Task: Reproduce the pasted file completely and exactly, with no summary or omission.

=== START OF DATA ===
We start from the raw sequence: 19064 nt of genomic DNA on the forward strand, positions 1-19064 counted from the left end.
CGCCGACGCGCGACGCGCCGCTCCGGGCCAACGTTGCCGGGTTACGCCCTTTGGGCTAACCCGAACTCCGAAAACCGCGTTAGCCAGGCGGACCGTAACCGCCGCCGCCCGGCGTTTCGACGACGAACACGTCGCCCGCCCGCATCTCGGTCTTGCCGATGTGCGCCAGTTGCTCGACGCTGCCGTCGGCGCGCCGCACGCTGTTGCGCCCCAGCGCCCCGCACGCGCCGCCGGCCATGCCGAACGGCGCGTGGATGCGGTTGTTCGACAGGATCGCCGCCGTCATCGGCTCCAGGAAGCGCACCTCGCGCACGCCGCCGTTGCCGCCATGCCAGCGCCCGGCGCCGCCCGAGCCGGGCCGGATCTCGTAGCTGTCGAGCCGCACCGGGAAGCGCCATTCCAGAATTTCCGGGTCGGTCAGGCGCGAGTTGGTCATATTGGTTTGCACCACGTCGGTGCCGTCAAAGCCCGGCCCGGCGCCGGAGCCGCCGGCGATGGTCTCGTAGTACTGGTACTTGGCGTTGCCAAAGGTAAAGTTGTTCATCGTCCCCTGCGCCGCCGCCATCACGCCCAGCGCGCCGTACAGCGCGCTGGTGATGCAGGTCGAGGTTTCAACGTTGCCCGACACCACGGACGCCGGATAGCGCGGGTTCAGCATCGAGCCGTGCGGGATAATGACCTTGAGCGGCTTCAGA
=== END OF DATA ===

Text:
We start from the raw sequence: 19064 nt of genomic DNA on the forward strand, positions 1-19064 counted from the left end.
CGCCGACGCGCGACGCGCCGCTCCGGGCCAACGTTGCCGGGTTACGCCCTTTGGGCTAACCCGAACTCCGAAAACCGCGTTAGCCAGGCGGACCGTAACCGCCGCCGCCCGGCGTTTCGACGACGAACACGTCGCCCGCCCGCATCTCGGTCTTGCCGATGTGCGCCAGTTGCTCGACGCTGCCGTCGGCGCGCCGCACGCTGTTGCGCCCCAGCGCCCCGCACGCGCCGCCGGCCATGCCGAACGGCGCGTGGATGCGGTTGTTCGACAGGATCGCCGCCGTCATCGGCTCCAGGAAGCGCACCTCGCGCACGCCGCCGTTGCCGCCATGCCAGCGCCCGGCGCCGCCCGAGCCGGGCCGGATCTCGTAGCTGTCGAGCCGCACCGGGAAGCGCCATTCCAGAATTTCCGGGTCGGTCAGGCGCGAGTTGGTCATATTGGTTTGCACCACGTCGGTGCCGTCAAAGCCCGGCCCGGCGCCGGAGCCGCCGGCGATGGTCTCGTAGTACTGGTACTTGGCGTTGCCAAAGGTAAAGTTGTTCATCGTCCCCTGCGCCGCCGCCATCACGCCCAGCGCGCCGTACAGCGCGCTGGTGATGCAGGTCGAGGTTTCAACGTTGCCCGACACCACGGACGCCGGATAGCGCGGGTTCAGCATCGAGCCGTGCGGGATAATGACCTTGAGCGGCTTCAGA